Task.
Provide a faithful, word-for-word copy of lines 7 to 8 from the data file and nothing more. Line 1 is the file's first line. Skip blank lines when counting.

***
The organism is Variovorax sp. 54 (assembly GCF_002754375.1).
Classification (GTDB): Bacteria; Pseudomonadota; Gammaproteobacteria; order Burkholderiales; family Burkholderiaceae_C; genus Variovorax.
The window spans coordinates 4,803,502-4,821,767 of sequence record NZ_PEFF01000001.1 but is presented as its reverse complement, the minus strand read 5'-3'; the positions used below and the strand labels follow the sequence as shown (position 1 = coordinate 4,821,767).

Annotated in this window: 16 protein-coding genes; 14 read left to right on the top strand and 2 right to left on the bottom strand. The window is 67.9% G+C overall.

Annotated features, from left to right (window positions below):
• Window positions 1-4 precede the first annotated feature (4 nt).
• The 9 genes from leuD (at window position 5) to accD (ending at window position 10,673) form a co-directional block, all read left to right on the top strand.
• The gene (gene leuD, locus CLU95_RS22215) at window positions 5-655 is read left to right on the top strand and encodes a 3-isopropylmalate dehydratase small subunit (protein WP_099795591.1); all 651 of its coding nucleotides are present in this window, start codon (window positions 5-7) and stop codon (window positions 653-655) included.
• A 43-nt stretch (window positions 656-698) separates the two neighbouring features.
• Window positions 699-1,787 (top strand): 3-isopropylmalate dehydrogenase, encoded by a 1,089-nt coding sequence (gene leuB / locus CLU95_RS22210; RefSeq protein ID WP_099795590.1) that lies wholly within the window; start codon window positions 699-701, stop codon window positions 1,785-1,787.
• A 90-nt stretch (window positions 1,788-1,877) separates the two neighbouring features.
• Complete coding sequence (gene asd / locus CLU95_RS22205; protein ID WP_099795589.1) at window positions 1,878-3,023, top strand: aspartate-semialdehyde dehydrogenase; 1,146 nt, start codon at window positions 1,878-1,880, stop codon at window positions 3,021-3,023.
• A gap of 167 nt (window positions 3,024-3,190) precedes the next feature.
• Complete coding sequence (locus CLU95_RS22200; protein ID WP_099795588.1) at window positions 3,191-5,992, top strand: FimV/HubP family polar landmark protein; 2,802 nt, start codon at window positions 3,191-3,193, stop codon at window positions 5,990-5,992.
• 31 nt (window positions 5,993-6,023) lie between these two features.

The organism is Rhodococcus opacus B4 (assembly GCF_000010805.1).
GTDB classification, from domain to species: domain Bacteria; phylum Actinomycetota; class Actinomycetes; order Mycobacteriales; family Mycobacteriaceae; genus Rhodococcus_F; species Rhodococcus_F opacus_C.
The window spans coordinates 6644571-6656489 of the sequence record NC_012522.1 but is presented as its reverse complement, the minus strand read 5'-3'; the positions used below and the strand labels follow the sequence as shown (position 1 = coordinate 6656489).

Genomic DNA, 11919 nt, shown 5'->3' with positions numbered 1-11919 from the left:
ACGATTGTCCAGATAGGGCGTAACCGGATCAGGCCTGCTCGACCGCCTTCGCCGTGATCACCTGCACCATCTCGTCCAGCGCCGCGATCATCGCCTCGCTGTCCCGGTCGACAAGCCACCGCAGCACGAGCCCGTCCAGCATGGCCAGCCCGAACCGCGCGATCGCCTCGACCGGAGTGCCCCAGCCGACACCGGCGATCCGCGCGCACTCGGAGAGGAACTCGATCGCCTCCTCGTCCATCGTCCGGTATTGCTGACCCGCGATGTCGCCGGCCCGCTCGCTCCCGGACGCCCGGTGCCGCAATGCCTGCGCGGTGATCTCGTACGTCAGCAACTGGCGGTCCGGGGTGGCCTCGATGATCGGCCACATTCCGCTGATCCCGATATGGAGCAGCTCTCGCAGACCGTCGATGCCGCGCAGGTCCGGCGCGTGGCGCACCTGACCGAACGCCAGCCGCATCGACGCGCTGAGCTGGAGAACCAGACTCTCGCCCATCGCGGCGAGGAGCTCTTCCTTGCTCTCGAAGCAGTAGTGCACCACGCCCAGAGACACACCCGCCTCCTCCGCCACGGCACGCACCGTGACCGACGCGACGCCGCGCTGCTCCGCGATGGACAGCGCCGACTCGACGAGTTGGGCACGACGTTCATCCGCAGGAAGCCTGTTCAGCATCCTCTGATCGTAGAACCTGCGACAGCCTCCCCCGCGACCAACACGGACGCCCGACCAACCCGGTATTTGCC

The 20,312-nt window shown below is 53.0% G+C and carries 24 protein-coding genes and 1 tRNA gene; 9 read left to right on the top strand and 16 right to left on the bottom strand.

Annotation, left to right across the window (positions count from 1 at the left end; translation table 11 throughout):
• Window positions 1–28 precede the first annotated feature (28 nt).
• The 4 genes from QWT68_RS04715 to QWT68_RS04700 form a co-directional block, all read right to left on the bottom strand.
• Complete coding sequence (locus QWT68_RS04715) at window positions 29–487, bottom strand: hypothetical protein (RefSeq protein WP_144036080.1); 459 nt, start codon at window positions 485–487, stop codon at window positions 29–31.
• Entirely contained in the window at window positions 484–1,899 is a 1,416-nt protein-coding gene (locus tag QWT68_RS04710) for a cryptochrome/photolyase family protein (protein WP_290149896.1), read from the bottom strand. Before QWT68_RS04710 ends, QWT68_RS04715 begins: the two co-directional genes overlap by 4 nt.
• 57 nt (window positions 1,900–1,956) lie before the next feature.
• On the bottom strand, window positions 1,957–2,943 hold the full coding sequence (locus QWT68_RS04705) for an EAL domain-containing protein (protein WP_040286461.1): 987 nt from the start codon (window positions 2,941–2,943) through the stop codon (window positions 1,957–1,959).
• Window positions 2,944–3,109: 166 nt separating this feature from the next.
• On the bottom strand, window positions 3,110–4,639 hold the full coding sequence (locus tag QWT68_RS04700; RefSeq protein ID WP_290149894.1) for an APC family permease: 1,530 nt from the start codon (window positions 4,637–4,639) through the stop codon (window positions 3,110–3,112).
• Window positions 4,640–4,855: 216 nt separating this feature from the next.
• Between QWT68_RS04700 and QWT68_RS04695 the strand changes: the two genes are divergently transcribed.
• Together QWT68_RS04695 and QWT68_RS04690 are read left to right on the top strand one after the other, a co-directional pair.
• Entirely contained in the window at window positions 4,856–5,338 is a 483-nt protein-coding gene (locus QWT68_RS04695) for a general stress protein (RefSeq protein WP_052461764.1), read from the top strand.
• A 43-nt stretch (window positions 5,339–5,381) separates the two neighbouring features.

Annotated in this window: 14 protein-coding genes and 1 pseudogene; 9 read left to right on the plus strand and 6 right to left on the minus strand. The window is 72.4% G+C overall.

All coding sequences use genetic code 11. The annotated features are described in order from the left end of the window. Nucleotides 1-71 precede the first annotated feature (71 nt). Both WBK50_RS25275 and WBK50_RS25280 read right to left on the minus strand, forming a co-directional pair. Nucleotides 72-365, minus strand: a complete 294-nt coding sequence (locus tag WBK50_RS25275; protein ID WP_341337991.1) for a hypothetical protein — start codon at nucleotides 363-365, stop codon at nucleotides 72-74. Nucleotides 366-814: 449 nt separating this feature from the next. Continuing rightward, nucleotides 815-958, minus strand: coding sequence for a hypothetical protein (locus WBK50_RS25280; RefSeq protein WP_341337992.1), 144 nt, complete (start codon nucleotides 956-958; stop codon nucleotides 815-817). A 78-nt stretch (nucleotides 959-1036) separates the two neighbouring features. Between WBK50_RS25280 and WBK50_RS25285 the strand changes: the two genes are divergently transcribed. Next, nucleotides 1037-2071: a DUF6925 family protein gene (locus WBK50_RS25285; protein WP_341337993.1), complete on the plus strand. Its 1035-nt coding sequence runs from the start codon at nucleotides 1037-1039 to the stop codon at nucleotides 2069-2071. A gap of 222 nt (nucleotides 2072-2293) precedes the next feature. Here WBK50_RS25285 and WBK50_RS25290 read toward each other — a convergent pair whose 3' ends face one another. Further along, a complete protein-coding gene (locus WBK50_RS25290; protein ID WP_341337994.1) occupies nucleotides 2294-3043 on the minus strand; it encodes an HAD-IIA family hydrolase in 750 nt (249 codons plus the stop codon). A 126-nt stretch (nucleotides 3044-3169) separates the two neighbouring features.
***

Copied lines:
• The 9 genes from leuD (at window position 5) to accD (ending at window position 10,673) form a co-directional block, all read left to right on the top strand.
• The gene (gene leuD, locus CLU95_RS22215) at window positions 5-655 is read left to right on the top strand and encodes a 3-isopropylmalate dehydratase small subunit (protein WP_099795591.1); all 651 of its coding nucleotides are present in this window, start codon (window positions 5-7) and stop codon (window positions 653-655) included.